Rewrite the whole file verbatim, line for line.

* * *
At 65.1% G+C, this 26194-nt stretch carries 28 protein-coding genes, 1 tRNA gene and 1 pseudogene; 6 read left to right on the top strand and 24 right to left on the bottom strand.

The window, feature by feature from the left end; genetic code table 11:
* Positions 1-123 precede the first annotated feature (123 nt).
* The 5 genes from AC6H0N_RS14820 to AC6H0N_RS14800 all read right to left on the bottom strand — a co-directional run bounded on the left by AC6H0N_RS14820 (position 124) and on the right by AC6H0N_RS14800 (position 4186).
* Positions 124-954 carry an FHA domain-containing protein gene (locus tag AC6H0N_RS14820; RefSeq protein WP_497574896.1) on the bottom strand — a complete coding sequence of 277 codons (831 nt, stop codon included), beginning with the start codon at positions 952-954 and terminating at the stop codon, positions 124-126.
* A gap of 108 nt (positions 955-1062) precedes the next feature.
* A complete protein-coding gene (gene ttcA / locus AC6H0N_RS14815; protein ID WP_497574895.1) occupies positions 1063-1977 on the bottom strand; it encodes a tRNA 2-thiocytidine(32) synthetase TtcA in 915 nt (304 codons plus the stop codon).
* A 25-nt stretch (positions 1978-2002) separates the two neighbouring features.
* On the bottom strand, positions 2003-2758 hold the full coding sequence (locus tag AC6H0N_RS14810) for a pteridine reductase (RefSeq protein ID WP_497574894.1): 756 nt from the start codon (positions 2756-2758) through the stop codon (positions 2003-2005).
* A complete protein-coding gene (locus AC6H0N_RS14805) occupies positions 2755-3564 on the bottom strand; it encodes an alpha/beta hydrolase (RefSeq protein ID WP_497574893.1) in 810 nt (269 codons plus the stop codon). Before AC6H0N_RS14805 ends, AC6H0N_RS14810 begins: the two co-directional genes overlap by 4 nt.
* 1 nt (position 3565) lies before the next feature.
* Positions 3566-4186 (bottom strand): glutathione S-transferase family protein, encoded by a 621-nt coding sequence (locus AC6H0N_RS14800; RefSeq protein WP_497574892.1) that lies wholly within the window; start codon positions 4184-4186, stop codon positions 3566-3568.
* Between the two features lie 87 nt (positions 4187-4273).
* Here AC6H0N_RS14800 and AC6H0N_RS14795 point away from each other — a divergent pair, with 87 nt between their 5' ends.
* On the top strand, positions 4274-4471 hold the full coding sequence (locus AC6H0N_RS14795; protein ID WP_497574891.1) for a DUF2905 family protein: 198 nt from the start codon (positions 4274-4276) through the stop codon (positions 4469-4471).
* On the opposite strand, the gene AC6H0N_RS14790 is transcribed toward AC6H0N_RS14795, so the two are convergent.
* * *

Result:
At 65.1% G+C, this 26194-nt stretch carries 28 protein-coding genes, 1 tRNA gene and 1 pseudogene; 6 read left to right on the top strand and 24 right to left on the bottom strand.

The window, feature by feature from the left end; genetic code table 11:
* Positions 1-123 precede the first annotated feature (123 nt).
* The 5 genes from AC6H0N_RS14820 to AC6H0N_RS14800 all read right to left on the bottom strand — a co-directional run bounded on the left by AC6H0N_RS14820 (position 124) and on the right by AC6H0N_RS14800 (position 4186).
* Positions 124-954 carry an FHA domain-containing protein gene (locus tag AC6H0N_RS14820; RefSeq protein WP_497574896.1) on the bottom strand — a complete coding sequence of 277 codons (831 nt, stop codon included), beginning with the start codon at positions 952-954 and terminating at the stop codon, positions 124-126.
* A gap of 108 nt (positions 955-1062) precedes the next feature.
* A complete protein-coding gene (gene ttcA / locus AC6H0N_RS14815; protein ID WP_497574895.1) occupies positions 1063-1977 on the bottom strand; it encodes a tRNA 2-thiocytidine(32) synthetase TtcA in 915 nt (304 codons plus the stop codon).
* A 25-nt stretch (positions 1978-2002) separates the two neighbouring features.
* On the bottom strand, positions 2003-2758 hold the full coding sequence (locus tag AC6H0N_RS14810) for a pteridine reductase (RefSeq protein ID WP_497574894.1): 756 nt from the start codon (positions 2756-2758) through the stop codon (positions 2003-2005).
* A complete protein-coding gene (locus AC6H0N_RS14805) occupies positions 2755-3564 on the bottom strand; it encodes an alpha/beta hydrolase (RefSeq protein ID WP_497574893.1) in 810 nt (269 codons plus the stop codon). Before AC6H0N_RS14805 ends, AC6H0N_RS14810 begins: the two co-directional genes overlap by 4 nt.
* 1 nt (position 3565) lies before the next feature.
* Positions 3566-4186 (bottom strand): glutathione S-transferase family protein, encoded by a 621-nt coding sequence (locus AC6H0N_RS14800; RefSeq protein WP_497574892.1) that lies wholly within the window; start codon positions 4184-4186, stop codon positions 3566-3568.
* Between the two features lie 87 nt (positions 4187-4273).
* Here AC6H0N_RS14800 and AC6H0N_RS14795 point away from each other — a divergent pair, with 87 nt between their 5' ends.
* On the top strand, positions 4274-4471 hold the full coding sequence (locus AC6H0N_RS14795; protein ID WP_497574891.1) for a DUF2905 family protein: 198 nt from the start codon (positions 4274-4276) through the stop codon (positions 4469-4471).
* On the opposite strand, the gene AC6H0N_RS14790 is transcribed toward AC6H0N_RS14795, so the two are convergent.